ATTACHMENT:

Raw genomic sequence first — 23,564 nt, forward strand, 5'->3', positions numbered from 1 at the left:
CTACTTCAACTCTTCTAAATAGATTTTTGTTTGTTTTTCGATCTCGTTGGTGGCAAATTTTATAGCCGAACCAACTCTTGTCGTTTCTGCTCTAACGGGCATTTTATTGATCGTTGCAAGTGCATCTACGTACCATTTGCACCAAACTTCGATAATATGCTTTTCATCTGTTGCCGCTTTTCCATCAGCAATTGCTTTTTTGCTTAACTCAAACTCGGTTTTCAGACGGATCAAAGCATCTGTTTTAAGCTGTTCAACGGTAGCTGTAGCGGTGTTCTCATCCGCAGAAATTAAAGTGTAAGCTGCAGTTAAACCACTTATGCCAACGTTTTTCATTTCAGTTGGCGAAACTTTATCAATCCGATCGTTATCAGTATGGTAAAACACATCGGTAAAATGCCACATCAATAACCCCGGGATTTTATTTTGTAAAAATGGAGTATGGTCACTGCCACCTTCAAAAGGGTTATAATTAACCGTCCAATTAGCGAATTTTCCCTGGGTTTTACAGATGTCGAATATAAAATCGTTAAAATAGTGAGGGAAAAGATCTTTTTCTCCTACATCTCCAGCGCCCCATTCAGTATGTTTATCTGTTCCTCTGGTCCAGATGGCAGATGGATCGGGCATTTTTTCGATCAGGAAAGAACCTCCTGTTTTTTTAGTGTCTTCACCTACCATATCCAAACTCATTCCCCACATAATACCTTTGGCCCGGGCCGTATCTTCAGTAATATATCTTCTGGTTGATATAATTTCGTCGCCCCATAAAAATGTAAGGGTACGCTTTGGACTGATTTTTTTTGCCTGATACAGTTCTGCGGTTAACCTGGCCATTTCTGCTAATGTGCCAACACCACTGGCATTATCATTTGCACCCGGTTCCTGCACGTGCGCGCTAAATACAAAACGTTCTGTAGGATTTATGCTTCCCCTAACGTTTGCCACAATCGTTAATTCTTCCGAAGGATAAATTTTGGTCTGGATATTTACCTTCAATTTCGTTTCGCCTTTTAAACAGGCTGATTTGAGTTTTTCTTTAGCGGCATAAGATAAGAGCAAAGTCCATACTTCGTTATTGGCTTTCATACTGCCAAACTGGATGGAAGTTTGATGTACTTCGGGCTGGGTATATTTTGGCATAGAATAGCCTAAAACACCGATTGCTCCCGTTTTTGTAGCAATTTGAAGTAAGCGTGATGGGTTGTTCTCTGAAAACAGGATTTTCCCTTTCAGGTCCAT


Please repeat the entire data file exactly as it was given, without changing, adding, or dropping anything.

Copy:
Raw genomic sequence first — 23,564 nt, forward strand, 5'->3', positions numbered from 1 at the left:
CTACTTCAACTCTTCTAAATAGATTTTTGTTTGTTTTTCGATCTCGTTGGTGGCAAATTTTATAGCCGAACCAACTCTTGTCGTTTCTGCTCTAACGGGCATTTTATTGATCGTTGCAAGTGCATCTACGTACCATTTGCACCAAACTTCGATAATATGCTTTTCATCTGTTGCCGCTTTTCCATCAGCAATTGCTTTTTTGCTTAACTCAAACTCGGTTTTCAGACGGATCAAAGCATCTGTTTTAAGCTGTTCAACGGTAGCTGTAGCGGTGTTCTCATCCGCAGAAATTAAAGTGTAAGCTGCAGTTAAACCACTTATGCCAACGTTTTTCATTTCAGTTGGCGAAACTTTATCAATCCGATCGTTATCAGTATGGTAAAACACATCGGTAAAATGCCACATCAATAACCCCGGGATTTTATTTTGTAAAAATGGAGTATGGTCACTGCCACCTTCAAAAGGGTTATAATTAACCGTCCAATTAGCGAATTTTCCCTGGGTTTTACAGATGTCGAATATAAAATCGTTAAAATAGTGAGGGAAAAGATCTTTTTCTCCTACATCTCCAGCGCCCCATTCAGTATGTTTATCTGTTCCTCTGGTCCAGATGGCAGATGGATCGGGCATTTTTTCGATCAGGAAAGAACCTCCTGTTTTTTTAGTGTCTTCACCTACCATATCCAAACTCATTCCCCACATAATACCTTTGGCCCGGGCCGTATCTTCAGTAATATATCTTCTGGTTGATATAATTTCGTCGCCCCATAAAAATGTAAGGGTACGCTTTGGACTGATTTTTTTTGCCTGATACAGTTCTGCGGTTAACCTGGCCATTTCTGCTAATGTGCCAACACCACTGGCATTATCATTTGCACCCGGTTCCTGCACGTGCGCGCTAAATACAAAACGTTCTGTAGGATTTATGCTTCCCCTAACGTTTGCCACAATCGTTAATTCTTCCGAAGGATAAATTTTGGTCTGGATATTTACCTTCAATTTCGTTTCGCCTTTTAAACAGGCTGATTTGAGTTTTTCTTTAGCGGCATAAGATAAGAGCAAAGTCCATACTTCGTTATTGGCTTTCATACTGCCAAACTGGATGGAAGTTTGATGTACTTCGGGCTGGGTATATTTTGGCATAGAATAGCCTAAAACACCGATTGCTCCCGTTTTTGTAGCAATTTGAAGTAAGCGTGATGGGTTGTTCTCTGAAAACAGGATTTTCCCTTTCAGGTCCAT